- More and more Baby Boomers with no physical disabilities are working jobs in the construction or transportation industries even after they turn 62, the earliest age they are eligible for Social Security, according to a new study by Indeed Hiring Lab.
- The lab identified the top jobs by assessing the clicks from job seekers aged 62 or older on Indeed's site. Their top picks included piping designers, construction superintendents, construction superintendents, senior captains, senior pastors, site superintendents, project superintendents, shuttle drivers, chief dental officers and electric designers.
- In its research, Indeed also polled older workers for their interest in part-time jobs. This list of 20 positions featured nine driving jobs such as shuttle drivers and parts driver. Three of these driving jobs made the top five part-time gigs.
More and more workers over age 65 are raising the curtain on the "second act" of their careers, rather than taking a bow and fully relaxing into retirement. In fact, this age group is the fastest growing segment in the workforce, according to a Single Living report. Some older workers can't fathom life without the structure or excitement of a job, but many simply don't have the money to retire.
Employers focused on the healthcare costs associated with an aging workforce might prefer that older workers not stay on past the official retirement age. But setting mandatory retirement policies can unleash legal backlash. The U.S. Equal Employment Opportunity Commission (EEOC) cited a dental surgery practice for having a mandatory retirement policy, which the agency said violates the Age Discrimination in Employment Act (ADEA). The dental practice paid $47,000 to settle the case.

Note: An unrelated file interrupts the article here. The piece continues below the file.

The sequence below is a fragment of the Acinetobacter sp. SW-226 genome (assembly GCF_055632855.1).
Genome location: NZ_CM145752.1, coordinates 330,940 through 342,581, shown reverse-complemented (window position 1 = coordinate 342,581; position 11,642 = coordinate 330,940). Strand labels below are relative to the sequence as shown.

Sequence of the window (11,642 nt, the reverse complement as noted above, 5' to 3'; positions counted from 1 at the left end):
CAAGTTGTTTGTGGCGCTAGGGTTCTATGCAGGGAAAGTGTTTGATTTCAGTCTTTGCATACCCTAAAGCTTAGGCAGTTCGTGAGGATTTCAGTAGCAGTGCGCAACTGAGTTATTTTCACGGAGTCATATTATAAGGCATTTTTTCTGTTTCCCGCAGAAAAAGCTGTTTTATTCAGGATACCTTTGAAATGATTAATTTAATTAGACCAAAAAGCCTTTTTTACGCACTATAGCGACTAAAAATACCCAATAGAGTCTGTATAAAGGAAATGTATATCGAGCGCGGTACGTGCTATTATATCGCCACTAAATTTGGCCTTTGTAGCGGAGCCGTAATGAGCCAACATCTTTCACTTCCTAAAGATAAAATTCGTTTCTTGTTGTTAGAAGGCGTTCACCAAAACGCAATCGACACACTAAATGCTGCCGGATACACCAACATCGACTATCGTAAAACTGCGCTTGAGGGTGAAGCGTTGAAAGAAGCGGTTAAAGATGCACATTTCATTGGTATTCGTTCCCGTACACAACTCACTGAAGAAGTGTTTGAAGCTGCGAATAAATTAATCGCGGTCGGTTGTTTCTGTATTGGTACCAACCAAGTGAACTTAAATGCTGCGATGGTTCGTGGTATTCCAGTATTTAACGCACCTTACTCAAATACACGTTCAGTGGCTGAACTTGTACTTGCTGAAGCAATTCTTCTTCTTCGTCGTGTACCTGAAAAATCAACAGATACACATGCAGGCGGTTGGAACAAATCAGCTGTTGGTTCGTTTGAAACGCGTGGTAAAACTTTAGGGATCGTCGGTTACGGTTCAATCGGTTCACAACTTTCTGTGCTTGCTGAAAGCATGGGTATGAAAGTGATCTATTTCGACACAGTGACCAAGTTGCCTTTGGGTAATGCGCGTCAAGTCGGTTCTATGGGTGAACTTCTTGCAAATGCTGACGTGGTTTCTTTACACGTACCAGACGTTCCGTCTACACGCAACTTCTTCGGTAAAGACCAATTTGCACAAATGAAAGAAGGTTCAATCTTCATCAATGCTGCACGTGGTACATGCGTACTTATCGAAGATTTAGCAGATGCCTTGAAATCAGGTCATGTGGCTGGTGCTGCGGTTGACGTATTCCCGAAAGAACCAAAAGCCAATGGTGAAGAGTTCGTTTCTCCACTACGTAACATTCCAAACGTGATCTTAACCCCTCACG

As an alternative and legal option, offering older workers flexible work schedules, such as part-time work or phased retirement, can help them continue to earn a wage and have a lighter workload, while easing into retirement — an arrangement that tends to be good for the companies, as well. Some companies are opting to beef up their 401k contributions, trying to ensure that older workers save enough to retire on time, according to the Wall Street Journal.
Older workers, of course, help drive the gig economy, according to a Mavenlink report. This means that as more organizations hire contingent workers to fill temporary jobs, they might find that the skills, knowledge, expertise and experience older workers bring keeps their companies agile and helps them overcome the skills gap.